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Millennial Money Mission:

Get in the know about smartphone investing apps!

Smartphones offer easy and instant access to apps that can help you navigate the complex world of investing. However, the variety of financial apps offered to investors can be daunting, especially if you are new to investing. This alert will help you understand some options when investing with smartphone apps and highlight things to consider before committing to app-based investing. 


Thinking of using a smartphone app for investing?

You may already use smartphone apps to do your banking, make purchases, transfer money to your friends, or find deals on products and services. With so much of your financial life tied to your phone, it makes sense that you might also consider an app (or two) to help you invest. Since investing can help you reach short- and long-term financial goals, there are many things to consider when choosing an investment-focused app. 


What kinds of apps are available?

Financial services companies that offer smartphone apps take various approaches to help people invest their money and monitor their portfolios. These apps range in focus and cost. Here are some examples: 

  • Buying and selling investments: Trade stocks, bonds and other investment products. 
  • Turning daily spending into investing: “Round up” your daily purchases and take the “spare change” to automatically buy investments for a predetermined portfolio.
  • Investing through automatic allocation: Direct a certain percentage of your income to an investment or retirement account.
  • Assigning a portion of spending to investing: Monitor your spending and saving habits and assign a percentage of your overall spending to an investment account.

How can using investing apps be helpful?

Investing is a life-long pursuit that can help you meet your financial goals. If you’re just getting started, an app may help you take more control of your finances or better understand the investing world. For example, if you have trouble making yourself save money to invest, you may favor an app that does it for you. However, once you build a small investment portfolio, you should reevaluate if you still need the app and if there are better options for you. This should become a habit as your needs and expectations change.


How can investing apps be problematic?

Smartphone apps give instant access to trading and portfolio management services, with market access at your fingertips. If you are fairly new to investing, jumping right into trading stocks, bonds, and other complex financial products may not be in your best interest. For example, if you are an emotional person who is swayed by market gyrations, you may end up buying investments at high prices and selling at low prices. Even if you are paying low, or no, trading fees, frequent buying and selling can cost you in the long run. You may also end up with a portfolio that isn’t balanced or diversified.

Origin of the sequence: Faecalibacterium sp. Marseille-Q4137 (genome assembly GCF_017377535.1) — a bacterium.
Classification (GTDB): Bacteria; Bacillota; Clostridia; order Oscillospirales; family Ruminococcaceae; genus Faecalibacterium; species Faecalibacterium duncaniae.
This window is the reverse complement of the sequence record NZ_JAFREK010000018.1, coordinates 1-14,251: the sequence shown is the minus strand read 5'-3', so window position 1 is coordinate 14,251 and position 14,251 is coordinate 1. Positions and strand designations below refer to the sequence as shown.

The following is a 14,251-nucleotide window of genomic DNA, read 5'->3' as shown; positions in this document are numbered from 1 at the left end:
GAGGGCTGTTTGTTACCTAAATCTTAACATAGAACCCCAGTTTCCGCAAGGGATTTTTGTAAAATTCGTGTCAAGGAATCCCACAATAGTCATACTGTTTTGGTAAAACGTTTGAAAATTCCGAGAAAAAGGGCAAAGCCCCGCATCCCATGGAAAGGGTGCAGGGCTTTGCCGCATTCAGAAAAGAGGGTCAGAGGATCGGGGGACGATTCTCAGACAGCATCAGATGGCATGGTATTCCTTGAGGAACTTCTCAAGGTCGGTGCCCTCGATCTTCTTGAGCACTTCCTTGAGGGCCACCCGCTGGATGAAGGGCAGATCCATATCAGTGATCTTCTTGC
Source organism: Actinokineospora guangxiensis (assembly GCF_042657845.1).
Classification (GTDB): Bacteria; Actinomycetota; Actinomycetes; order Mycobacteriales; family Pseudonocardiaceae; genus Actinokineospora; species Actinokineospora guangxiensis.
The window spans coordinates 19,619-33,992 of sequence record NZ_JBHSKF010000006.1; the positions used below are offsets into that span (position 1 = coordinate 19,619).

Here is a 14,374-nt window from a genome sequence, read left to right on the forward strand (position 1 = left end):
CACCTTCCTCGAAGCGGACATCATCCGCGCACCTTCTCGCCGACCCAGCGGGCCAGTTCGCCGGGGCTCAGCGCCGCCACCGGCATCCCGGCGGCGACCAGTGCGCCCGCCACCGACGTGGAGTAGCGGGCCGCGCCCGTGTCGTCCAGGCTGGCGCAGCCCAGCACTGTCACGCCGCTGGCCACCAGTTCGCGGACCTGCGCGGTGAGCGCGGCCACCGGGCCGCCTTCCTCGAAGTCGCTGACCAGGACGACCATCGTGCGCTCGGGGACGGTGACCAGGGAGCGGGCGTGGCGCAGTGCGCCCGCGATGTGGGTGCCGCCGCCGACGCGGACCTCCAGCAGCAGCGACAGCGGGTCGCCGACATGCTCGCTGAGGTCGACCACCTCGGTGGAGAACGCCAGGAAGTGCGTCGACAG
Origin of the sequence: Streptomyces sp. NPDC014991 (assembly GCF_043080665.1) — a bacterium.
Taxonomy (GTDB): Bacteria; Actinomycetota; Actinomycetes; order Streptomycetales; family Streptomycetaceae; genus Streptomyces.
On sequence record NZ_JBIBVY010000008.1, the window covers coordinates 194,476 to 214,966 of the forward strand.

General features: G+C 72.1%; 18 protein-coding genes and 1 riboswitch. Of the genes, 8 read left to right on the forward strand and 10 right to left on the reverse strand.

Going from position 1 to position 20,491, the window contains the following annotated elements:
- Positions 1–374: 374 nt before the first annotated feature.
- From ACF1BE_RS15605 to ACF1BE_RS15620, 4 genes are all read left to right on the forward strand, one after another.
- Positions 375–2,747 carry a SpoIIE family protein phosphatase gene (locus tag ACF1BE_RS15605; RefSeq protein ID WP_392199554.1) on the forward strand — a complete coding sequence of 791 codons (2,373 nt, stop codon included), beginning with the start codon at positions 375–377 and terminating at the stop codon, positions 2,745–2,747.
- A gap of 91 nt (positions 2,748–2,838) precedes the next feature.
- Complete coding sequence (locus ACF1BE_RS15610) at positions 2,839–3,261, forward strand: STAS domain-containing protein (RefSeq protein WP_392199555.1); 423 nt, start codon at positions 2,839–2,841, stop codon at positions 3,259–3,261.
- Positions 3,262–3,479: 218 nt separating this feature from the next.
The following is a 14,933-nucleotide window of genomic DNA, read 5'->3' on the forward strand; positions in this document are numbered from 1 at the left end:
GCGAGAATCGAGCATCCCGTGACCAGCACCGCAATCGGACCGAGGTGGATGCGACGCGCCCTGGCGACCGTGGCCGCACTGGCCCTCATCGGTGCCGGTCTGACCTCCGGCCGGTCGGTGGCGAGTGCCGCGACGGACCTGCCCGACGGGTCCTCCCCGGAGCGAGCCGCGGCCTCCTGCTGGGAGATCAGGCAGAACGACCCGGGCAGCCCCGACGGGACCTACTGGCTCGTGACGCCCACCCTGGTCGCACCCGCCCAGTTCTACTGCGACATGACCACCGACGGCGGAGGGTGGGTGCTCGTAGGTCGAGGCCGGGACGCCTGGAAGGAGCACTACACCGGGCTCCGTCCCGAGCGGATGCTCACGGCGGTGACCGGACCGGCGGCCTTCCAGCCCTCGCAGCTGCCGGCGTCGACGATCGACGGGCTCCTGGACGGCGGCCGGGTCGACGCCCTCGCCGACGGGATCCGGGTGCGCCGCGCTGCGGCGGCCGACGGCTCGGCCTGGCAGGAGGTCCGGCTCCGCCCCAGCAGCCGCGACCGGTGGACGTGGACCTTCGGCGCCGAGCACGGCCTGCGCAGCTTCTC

Things to think about when using investing apps:

  • Investing on autopilot: Putting your investment portfolio on cruise control may be attractive to people who think investing is difficult and complex. However, if you don’t pay attention to your investments or the services you are using, you may not be happy in the long run. Also, if you use a number of different apps, you risk over-complicating your finances. 
  • Cyber and data security: Read the terms of service and understand how the company will protect your financial data. With any online application, there’s a risk of being hacked. Check consumer reviews and internet searches for information about any data breaches the app may have experienced.  
  • Customer service and access: If you have an issue with your account or the app, you’ll want to be sure that you have access to someone (a live human!) who can help you fix the problem. Be sure you are comfortable with the level of service the app provides, and read customer reviews. 
  • Fees and charges: People are attracted to these types of services because they offer low-fee alternatives to traditional financial service firms. Being fee conscious is good, but a lower fee structure could mean less service and information. Read the fine print to determine what the total fees and charges are for an account. Over time, fees add up and impact your overall returns. 
  • Investment offerings: If the app is allocating money to investments for you, understand the investment products and track record of the investment management firm overseeing the products. You want to be comfortable with the types of investments an app is putting you into, the risk you are taking, and the fees being charged. 

What can I do to avoid possible pitfalls of using financial services apps?

  • Be cautious and do your research. Don’t use a smartphone app just because a friend suggests it to you. If you are new to investing, you may find yourself using an app that isn’t suitable to your needs or is fraudulent.
  • Stay engaged. Technology can make your investing life easier, but you should monitor and check in on your portfolio regularly. Being an informed, engaged investor will help you build the skills and knowledge you need to meet your long-term financial goals.  

The Bottom Line

Technology is rapidly changing the way we invest and manage our finances. When using online services or apps, be sure to use smartphone apps that you understand and fit your financial needs. 

To learn more about investing, its benefits, potential pitfalls, contact your state or provincial regulator.